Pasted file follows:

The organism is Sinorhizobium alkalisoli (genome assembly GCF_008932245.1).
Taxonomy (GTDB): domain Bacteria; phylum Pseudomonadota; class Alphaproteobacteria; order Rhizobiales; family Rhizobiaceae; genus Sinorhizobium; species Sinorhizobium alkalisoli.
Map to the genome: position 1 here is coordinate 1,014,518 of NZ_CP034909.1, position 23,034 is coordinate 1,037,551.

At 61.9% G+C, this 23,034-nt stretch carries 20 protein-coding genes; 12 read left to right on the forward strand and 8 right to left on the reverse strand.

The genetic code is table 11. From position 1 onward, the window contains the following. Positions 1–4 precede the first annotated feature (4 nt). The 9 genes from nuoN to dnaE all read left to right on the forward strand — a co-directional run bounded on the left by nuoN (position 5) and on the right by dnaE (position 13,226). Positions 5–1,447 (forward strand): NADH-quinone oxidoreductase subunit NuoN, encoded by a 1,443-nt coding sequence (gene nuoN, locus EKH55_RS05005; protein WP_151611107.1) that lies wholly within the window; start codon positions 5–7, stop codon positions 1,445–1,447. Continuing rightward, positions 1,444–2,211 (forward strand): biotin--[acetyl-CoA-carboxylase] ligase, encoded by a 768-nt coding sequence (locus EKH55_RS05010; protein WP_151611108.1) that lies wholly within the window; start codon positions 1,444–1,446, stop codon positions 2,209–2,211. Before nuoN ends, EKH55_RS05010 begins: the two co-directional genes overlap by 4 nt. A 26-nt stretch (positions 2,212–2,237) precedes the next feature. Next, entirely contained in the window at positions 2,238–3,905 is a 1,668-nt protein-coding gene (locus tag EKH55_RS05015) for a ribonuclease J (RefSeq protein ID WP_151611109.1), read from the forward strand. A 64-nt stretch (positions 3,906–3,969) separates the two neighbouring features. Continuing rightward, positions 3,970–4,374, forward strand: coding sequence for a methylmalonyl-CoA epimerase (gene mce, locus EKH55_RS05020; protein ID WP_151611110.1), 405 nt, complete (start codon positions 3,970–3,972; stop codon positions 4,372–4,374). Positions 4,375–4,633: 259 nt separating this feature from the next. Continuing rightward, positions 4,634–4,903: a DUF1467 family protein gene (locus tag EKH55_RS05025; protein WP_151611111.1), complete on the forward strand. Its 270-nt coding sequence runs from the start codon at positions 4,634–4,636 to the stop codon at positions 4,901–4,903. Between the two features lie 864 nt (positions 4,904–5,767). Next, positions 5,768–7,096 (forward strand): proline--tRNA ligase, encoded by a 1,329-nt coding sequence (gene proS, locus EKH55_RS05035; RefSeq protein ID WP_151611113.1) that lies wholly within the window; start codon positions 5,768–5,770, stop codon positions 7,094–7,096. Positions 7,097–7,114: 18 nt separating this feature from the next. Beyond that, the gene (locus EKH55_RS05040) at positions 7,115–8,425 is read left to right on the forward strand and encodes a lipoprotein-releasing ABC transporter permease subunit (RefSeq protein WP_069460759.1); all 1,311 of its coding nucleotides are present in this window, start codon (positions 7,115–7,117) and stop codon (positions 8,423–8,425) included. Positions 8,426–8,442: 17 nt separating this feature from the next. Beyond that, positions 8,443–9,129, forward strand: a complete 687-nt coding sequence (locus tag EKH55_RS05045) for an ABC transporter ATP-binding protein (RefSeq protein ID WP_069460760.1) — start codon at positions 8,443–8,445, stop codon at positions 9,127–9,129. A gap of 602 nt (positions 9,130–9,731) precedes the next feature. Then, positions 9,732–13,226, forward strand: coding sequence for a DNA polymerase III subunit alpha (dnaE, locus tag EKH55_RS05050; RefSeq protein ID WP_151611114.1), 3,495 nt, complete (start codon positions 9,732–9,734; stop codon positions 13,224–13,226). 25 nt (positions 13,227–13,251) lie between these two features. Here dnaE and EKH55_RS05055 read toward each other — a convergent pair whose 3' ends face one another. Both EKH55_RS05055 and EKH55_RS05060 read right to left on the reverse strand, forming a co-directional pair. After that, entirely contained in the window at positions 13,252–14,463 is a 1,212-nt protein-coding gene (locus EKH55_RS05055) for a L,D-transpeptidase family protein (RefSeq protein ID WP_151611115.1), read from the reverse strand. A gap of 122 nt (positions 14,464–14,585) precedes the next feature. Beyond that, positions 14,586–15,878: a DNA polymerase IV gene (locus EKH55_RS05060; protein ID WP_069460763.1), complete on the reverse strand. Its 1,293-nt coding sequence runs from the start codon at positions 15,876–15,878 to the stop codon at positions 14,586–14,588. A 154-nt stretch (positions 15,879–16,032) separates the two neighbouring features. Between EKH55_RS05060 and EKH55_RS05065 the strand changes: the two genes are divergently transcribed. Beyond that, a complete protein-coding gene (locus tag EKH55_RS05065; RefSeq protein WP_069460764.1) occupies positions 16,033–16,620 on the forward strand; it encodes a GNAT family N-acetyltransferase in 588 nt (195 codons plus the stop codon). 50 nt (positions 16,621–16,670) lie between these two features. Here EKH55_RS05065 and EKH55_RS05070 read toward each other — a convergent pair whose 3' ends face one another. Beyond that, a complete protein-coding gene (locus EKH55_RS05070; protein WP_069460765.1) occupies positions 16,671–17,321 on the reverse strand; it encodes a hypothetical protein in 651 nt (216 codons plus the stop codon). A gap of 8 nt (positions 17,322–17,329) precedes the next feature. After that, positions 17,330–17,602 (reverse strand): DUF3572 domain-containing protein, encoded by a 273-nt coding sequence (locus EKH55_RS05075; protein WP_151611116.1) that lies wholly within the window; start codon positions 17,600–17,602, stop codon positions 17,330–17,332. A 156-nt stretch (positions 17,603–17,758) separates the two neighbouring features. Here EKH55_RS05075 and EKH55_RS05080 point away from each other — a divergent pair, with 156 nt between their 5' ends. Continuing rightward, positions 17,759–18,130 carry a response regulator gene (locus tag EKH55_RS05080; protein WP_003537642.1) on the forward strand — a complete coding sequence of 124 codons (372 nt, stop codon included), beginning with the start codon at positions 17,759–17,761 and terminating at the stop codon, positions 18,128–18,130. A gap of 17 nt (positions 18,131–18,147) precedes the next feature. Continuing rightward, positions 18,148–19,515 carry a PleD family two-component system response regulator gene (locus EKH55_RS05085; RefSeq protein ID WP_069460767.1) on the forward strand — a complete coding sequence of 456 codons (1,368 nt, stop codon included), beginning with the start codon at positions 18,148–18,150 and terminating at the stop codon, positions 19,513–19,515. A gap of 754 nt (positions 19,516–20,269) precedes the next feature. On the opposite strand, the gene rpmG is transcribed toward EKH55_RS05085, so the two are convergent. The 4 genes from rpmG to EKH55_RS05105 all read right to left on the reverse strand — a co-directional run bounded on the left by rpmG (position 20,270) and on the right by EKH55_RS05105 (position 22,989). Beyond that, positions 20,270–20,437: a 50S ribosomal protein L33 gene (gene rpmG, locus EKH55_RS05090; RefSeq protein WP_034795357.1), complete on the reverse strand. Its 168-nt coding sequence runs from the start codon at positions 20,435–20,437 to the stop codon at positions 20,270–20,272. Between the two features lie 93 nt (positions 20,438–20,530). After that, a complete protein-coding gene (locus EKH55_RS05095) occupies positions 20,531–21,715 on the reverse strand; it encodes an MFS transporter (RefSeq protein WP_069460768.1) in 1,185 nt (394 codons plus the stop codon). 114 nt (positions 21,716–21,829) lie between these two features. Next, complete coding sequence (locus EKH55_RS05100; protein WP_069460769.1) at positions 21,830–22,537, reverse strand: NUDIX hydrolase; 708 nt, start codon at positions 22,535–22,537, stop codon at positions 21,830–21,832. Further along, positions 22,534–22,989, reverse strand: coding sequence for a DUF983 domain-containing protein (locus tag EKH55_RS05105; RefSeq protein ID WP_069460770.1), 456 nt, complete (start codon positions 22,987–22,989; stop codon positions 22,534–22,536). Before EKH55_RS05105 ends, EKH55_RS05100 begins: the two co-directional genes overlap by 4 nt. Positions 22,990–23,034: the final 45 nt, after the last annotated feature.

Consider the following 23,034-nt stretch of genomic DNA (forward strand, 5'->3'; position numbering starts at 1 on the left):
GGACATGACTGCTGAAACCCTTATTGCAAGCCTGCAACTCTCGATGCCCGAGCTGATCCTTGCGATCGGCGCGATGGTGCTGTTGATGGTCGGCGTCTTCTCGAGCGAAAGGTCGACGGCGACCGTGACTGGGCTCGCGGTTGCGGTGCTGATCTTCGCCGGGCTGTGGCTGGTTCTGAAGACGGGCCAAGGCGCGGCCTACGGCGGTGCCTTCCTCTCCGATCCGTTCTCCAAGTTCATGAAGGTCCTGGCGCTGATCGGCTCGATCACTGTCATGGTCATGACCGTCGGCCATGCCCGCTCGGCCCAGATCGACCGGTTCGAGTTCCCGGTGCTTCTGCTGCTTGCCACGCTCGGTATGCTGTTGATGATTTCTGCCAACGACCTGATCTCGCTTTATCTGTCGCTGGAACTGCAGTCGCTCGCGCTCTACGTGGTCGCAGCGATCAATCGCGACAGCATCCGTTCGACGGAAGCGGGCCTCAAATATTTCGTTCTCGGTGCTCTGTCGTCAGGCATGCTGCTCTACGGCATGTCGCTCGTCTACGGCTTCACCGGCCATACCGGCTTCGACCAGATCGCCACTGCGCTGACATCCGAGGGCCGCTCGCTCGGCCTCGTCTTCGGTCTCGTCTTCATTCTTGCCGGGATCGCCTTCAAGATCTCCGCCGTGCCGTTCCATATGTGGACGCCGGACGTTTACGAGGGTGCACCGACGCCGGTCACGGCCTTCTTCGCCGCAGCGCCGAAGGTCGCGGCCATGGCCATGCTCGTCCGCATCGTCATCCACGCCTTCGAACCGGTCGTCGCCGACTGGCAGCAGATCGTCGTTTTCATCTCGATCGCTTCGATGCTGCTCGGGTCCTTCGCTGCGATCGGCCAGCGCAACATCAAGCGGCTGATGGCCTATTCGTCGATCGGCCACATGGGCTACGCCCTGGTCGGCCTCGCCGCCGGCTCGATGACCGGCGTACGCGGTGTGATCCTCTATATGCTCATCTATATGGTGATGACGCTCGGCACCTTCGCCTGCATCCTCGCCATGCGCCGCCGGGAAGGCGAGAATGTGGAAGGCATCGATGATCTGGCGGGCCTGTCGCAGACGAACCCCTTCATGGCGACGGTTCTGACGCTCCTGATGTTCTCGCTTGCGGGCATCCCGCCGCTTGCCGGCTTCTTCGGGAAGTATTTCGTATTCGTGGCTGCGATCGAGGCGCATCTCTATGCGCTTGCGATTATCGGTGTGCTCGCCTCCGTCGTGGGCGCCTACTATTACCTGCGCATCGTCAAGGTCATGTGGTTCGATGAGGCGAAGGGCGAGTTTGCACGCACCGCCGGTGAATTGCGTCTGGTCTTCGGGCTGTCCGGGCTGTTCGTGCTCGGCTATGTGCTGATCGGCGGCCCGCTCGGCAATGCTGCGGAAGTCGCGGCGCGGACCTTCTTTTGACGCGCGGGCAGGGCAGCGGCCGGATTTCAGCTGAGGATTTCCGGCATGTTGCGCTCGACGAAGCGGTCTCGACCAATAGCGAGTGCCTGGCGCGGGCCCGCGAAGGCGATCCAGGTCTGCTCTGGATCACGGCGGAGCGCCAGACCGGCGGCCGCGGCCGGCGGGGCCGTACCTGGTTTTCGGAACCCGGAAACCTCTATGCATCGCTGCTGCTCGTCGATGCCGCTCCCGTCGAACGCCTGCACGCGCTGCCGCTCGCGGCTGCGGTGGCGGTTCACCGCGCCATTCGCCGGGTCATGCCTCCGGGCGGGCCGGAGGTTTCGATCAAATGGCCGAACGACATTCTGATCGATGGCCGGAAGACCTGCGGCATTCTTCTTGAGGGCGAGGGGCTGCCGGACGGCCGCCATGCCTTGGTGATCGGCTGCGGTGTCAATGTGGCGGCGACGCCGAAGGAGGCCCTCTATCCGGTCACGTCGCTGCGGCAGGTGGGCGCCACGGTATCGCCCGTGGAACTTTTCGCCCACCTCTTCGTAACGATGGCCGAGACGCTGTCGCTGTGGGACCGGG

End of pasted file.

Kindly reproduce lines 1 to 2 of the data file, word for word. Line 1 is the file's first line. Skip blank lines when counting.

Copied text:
The organism is Sinorhizobium alkalisoli (genome assembly GCF_008932245.1).
Taxonomy (GTDB): domain Bacteria; phylum Pseudomonadota; class Alphaproteobacteria; order Rhizobiales; family Rhizobiaceae; genus Sinorhizobium; species Sinorhizobium alkalisoli.